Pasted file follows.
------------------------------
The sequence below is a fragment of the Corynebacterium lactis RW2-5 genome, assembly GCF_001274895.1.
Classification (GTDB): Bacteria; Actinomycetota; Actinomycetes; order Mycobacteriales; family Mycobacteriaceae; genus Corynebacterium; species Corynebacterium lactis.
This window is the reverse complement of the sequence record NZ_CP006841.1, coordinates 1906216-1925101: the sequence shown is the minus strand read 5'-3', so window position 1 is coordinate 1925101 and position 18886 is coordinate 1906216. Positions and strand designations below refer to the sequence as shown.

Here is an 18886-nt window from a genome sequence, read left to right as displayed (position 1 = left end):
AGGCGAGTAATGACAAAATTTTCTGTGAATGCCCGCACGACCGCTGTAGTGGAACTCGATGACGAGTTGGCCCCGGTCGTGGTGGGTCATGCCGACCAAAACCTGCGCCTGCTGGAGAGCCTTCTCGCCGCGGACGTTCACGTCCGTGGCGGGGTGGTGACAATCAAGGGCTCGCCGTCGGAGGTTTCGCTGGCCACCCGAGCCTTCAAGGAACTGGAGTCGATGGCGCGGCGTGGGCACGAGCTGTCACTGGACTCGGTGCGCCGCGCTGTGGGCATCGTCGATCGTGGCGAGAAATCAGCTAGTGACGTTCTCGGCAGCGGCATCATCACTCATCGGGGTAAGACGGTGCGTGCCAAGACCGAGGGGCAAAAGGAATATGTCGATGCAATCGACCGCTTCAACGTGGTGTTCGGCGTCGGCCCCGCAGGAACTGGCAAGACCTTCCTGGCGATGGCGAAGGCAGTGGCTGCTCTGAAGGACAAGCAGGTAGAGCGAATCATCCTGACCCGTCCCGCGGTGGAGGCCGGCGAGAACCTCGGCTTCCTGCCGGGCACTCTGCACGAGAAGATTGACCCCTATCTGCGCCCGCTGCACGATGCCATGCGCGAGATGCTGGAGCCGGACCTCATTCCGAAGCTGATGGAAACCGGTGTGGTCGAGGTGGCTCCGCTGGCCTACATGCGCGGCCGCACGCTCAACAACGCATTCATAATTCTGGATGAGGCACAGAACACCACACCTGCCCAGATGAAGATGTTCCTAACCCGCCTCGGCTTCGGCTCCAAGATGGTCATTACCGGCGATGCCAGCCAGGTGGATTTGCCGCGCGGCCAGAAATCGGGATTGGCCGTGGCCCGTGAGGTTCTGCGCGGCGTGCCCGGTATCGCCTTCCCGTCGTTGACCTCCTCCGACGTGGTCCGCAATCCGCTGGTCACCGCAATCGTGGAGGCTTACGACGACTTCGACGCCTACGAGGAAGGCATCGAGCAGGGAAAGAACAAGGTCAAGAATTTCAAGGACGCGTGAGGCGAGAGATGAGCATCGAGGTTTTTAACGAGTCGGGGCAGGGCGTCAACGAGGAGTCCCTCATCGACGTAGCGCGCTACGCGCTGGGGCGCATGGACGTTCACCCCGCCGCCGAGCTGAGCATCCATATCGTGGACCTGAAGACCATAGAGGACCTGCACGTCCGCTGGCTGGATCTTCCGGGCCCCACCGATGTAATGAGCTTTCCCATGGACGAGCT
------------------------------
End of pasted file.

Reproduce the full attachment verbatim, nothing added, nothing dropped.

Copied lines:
The sequence below is a fragment of the Corynebacterium lactis RW2-5 genome, assembly GCF_001274895.1.
Classification (GTDB): Bacteria; Actinomycetota; Actinomycetes; order Mycobacteriales; family Mycobacteriaceae; genus Corynebacterium; species Corynebacterium lactis.
This window is the reverse complement of the sequence record NZ_CP006841.1, coordinates 1906216-1925101: the sequence shown is the minus strand read 5'-3', so window position 1 is coordinate 1925101 and position 18886 is coordinate 1906216. Positions and strand designations below refer to the sequence as shown.

Here is an 18886-nt window from a genome sequence, read left to right as displayed (position 1 = left end):
AGGCGAGTAATGACAAAATTTTCTGTGAATGCCCGCACGACCGCTGTAGTGGAACTCGATGACGAGTTGGCCCCGGTCGTGGTGGGTCATGCCGACCAAAACCTGCGCCTGCTGGAGAGCCTTCTCGCCGCGGACGTTCACGTCCGTGGCGGGGTGGTGACAATCAAGGGCTCGCCGTCGGAGGTTTCGCTGGCCACCCGAGCCTTCAAGGAACTGGAGTCGATGGCGCGGCGTGGGCACGAGCTGTCACTGGACTCGGTGCGCCGCGCTGTGGGCATCGTCGATCGTGGCGAGAAATCAGCTAGTGACGTTCTCGGCAGCGGCATCATCACTCATCGGGGTAAGACGGTGCGTGCCAAGACCGAGGGGCAAAAGGAATATGTCGATGCAATCGACCGCTTCAACGTGGTGTTCGGCGTCGGCCCCGCAGGAACTGGCAAGACCTTCCTGGCGATGGCGAAGGCAGTGGCTGCTCTGAAGGACAAGCAGGTAGAGCGAATCATCCTGACCCGTCCCGCGGTGGAGGCCGGCGAGAACCTCGGCTTCCTGCCGGGCACTCTGCACGAGAAGATTGACCCCTATCTGCGCCCGCTGCACGATGCCATGCGCGAGATGCTGGAGCCGGACCTCATTCCGAAGCTGATGGAAACCGGTGTGGTCGAGGTGGCTCCGCTGGCCTACATGCGCGGCCGCACGCTCAACAACGCATTCATAATTCTGGATGAGGCACAGAACACCACACCTGCCCAGATGAAGATGTTCCTAACCCGCCTCGGCTTCGGCTCCAAGATGGTCATTACCGGCGATGCCAGCCAGGTGGATTTGCCGCGCGGCCAGAAATCGGGATTGGCCGTGGCCCGTGAGGTTCTGCGCGGCGTGCCCGGTATCGCCTTCCCGTCGTTGACCTCCTCCGACGTGGTCCGCAATCCGCTGGTCACCGCAATCGTGGAGGCTTACGACGACTTCGACGCCTACGAGGAAGGCATCGAGCAGGGAAAGAACAAGGTCAAGAATTTCAAGGACGCGTGAGGCGAGAGATGAGCATCGAGGTTTTTAACGAGTCGGGGCAGGGCGTCAACGAGGAGTCCCTCATCGACGTAGCGCGCTACGCGCTGGGGCGCATGGACGTTCACCCCGCCGCCGAGCTGAGCATCCATATCGTGGACCTGAAGACCATAGAGGACCTGCACGTCCGCTGGCTGGATCTTCCGGGCCCCACCGATGTAATGAGCTTTCCCATGGACGAGCT